The spirited demonstration by Buddhist monks in Colombo on Monday was direly symptomatic of the grave crisis within. While the International Monetary Fund (IMF) has begun bailout talks, the island nation’s cabinet has cleared a critical constitutional amendment to dilute the powers of the President, hoping that this could mollify the protesters in the midst of the ballooning tension. The situation is virtually beyond control. On closer reflection, economic mismanagement and the Covid-19 pandemic have compelled Sri Lanka to battle its worst economic crisis in seven decades.
To that must be added the woeful dearth of foreign exchange that has stalled the imports of essentials, notably fuel, food and medicines. The initiative to reduce presidential powers is aimed at appeasing protesters. But there is a strident call for Gotabaya Rajapaksa to resign. Will he? Or won’t he? “The amendment was tabled and passed in the cabinet”, said the tourism minister, Harin Fernando, in a tweet, adding that the proposal will now be advanced to the country’s Parliament.
There is a groundswell of public opinion against President Gotabaya and his influential family. Both have been accused by the people of mishandling the economy. The people have gone against the ruling family, somewhat reminiscent of the Philippines in February 1987. Sri Lanka suspended payment of $ 12 billion of foreign debt in April and is seeking up to $3 billion from the IMF to bring its public finances on track and access what they call “bridge financing”.Efforts are on to structure Sri Lanka’s loan programme with the IMF.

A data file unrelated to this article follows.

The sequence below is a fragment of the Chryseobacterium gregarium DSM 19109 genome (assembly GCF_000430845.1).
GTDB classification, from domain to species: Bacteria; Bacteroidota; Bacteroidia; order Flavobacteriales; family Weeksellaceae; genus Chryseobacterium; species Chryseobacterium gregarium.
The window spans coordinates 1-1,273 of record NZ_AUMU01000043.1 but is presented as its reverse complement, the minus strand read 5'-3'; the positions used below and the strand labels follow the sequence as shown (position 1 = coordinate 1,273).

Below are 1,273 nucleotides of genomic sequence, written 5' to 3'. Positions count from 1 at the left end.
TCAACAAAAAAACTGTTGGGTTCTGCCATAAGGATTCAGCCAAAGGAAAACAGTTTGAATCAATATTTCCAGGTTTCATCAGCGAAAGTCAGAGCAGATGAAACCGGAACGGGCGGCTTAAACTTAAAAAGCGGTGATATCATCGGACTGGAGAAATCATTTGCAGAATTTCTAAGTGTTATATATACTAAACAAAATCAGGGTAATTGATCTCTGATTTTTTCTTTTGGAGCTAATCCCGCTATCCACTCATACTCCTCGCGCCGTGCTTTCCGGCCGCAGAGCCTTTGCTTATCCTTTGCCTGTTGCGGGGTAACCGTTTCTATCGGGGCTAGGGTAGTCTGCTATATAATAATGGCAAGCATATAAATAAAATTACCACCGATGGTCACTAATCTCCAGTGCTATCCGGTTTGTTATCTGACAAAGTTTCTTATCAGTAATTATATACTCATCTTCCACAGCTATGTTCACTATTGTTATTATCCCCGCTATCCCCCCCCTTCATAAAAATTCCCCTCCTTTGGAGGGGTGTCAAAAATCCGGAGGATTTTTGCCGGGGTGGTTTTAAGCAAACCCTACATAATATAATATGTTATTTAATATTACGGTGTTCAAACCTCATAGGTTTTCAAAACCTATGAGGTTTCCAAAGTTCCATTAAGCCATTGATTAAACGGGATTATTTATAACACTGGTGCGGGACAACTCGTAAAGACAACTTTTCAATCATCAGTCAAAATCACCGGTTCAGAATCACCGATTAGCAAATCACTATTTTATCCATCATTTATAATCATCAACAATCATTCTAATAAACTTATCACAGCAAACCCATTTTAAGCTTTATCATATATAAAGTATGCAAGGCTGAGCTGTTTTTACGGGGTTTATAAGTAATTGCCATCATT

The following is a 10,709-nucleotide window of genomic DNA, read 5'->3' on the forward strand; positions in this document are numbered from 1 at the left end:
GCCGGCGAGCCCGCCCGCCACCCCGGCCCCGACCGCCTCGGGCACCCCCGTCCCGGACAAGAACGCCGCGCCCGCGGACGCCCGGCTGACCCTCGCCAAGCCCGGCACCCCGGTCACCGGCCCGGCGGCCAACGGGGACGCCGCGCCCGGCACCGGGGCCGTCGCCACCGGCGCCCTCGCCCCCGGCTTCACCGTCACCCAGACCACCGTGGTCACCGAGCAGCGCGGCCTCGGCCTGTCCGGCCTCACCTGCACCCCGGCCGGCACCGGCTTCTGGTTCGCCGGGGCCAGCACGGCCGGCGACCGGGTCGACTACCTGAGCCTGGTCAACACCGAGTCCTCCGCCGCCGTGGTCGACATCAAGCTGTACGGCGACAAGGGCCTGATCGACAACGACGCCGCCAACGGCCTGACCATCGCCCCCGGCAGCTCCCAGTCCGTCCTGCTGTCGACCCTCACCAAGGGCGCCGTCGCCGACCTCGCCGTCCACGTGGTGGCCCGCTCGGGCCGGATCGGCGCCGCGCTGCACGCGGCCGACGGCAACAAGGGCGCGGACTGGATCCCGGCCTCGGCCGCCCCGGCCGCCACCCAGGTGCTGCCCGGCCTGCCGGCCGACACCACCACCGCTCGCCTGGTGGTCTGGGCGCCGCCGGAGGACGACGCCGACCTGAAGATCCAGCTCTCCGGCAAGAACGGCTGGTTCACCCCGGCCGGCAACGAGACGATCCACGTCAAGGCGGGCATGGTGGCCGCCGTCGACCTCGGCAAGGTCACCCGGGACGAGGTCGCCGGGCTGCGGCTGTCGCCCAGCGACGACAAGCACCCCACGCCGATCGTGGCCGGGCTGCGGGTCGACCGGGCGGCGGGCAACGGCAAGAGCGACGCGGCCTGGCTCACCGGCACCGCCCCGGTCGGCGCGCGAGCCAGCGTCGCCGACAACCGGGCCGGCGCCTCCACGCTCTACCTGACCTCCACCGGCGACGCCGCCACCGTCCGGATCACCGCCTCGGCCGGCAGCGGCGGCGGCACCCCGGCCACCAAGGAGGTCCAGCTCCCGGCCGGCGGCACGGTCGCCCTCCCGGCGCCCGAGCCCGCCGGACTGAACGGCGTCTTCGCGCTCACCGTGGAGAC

While the fate of the constitutional amendment against the Presidency is as yet rather uncertain, public distress at the prolonged shortages is growing. Protesters blocked an entrance to the pivotal finance ministry and police had to help out officials to attend the IMF meeting. It is a measure of the public fury that the gates of the finance ministry near the office of the President were blocked. Outside the office, the protesters have staged a sit-in since early April.
Sri Lankans, angered by long queues for fuel (often overnight), had a face-off with security forces over the weekend. At two petrol stations, troops fired shots in the air to control the crowds, a military spokesman said. The country had only 12,300 litres of petrol and 4,000 tons of diesel in stock at the time. Sri Lanka’s central bank has since released $90 million to purchase two shipments.
Considering the tottering economy, it is open to question whether the truncated authority of the President will be able to turn the tide at this late hour. It is a torpid state of affairs, perhaps next only to Pakistan where Prime Minister Shehbaz Sharif has succeeded to a direly depleted economic inheritance.The fact that cannot but raise concern in Colombo and further afield is the absence of a blueprint for survival.